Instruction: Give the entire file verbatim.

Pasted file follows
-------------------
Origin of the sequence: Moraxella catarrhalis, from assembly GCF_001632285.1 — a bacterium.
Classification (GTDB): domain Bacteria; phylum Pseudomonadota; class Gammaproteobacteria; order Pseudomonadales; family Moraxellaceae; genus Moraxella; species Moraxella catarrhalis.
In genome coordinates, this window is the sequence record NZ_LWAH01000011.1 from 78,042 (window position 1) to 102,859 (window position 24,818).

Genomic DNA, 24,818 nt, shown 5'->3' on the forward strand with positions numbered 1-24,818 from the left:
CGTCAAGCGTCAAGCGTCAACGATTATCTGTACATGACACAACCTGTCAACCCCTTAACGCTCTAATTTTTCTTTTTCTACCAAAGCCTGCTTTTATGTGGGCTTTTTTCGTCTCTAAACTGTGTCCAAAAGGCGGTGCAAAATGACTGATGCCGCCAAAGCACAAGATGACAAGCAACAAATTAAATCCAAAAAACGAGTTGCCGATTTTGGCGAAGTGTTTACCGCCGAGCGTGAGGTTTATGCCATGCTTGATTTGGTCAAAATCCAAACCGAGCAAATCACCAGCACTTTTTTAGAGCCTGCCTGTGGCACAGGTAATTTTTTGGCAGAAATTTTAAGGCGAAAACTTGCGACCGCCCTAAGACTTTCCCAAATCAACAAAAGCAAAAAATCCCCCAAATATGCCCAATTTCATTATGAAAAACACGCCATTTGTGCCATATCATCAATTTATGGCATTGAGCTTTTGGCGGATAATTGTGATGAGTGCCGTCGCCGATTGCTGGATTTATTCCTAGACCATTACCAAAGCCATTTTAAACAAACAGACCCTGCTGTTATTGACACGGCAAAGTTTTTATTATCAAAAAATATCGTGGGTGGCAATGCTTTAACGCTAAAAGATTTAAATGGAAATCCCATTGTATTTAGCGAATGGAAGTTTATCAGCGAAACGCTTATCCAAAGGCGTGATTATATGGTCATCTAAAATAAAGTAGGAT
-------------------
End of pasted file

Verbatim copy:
Origin of the sequence: Moraxella catarrhalis, from assembly GCF_001632285.1 — a bacterium.
Classification (GTDB): domain Bacteria; phylum Pseudomonadota; class Gammaproteobacteria; order Pseudomonadales; family Moraxellaceae; genus Moraxella; species Moraxella catarrhalis.
In genome coordinates, this window is the sequence record NZ_LWAH01000011.1 from 78,042 (window position 1) to 102,859 (window position 24,818).

Genomic DNA, 24,818 nt, shown 5'->3' on the forward strand with positions numbered 1-24,818 from the left:
CGTCAAGCGTCAAGCGTCAACGATTATCTGTACATGACACAACCTGTCAACCCCTTAACGCTCTAATTTTTCTTTTTCTACCAAAGCCTGCTTTTATGTGGGCTTTTTTCGTCTCTAAACTGTGTCCAAAAGGCGGTGCAAAATGACTGATGCCGCCAAAGCACAAGATGACAAGCAACAAATTAAATCCAAAAAACGAGTTGCCGATTTTGGCGAAGTGTTTACCGCCGAGCGTGAGGTTTATGCCATGCTTGATTTGGTCAAAATCCAAACCGAGCAAATCACCAGCACTTTTTTAGAGCCTGCCTGTGGCACAGGTAATTTTTTGGCAGAAATTTTAAGGCGAAAACTTGCGACCGCCCTAAGACTTTCCCAAATCAACAAAAGCAAAAAATCCCCCAAATATGCCCAATTTCATTATGAAAAACACGCCATTTGTGCCATATCATCAATTTATGGCATTGAGCTTTTGGCGGATAATTGTGATGAGTGCCGTCGCCGATTGCTGGATTTATTCCTAGACCATTACCAAAGCCATTTTAAACAAACAGACCCTGCTGTTATTGACACGGCAAAGTTTTTATTATCAAAAAATATCGTGGGTGGCAATGCTTTAACGCTAAAAGATTTAAATGGAAATCCCATTGTATTTAGCGAATGGAAGTTTATCAGCGAAACGCTTATCCAAAGGCGTGATTATATGGTCATCTAAAATAAAGTAGGAT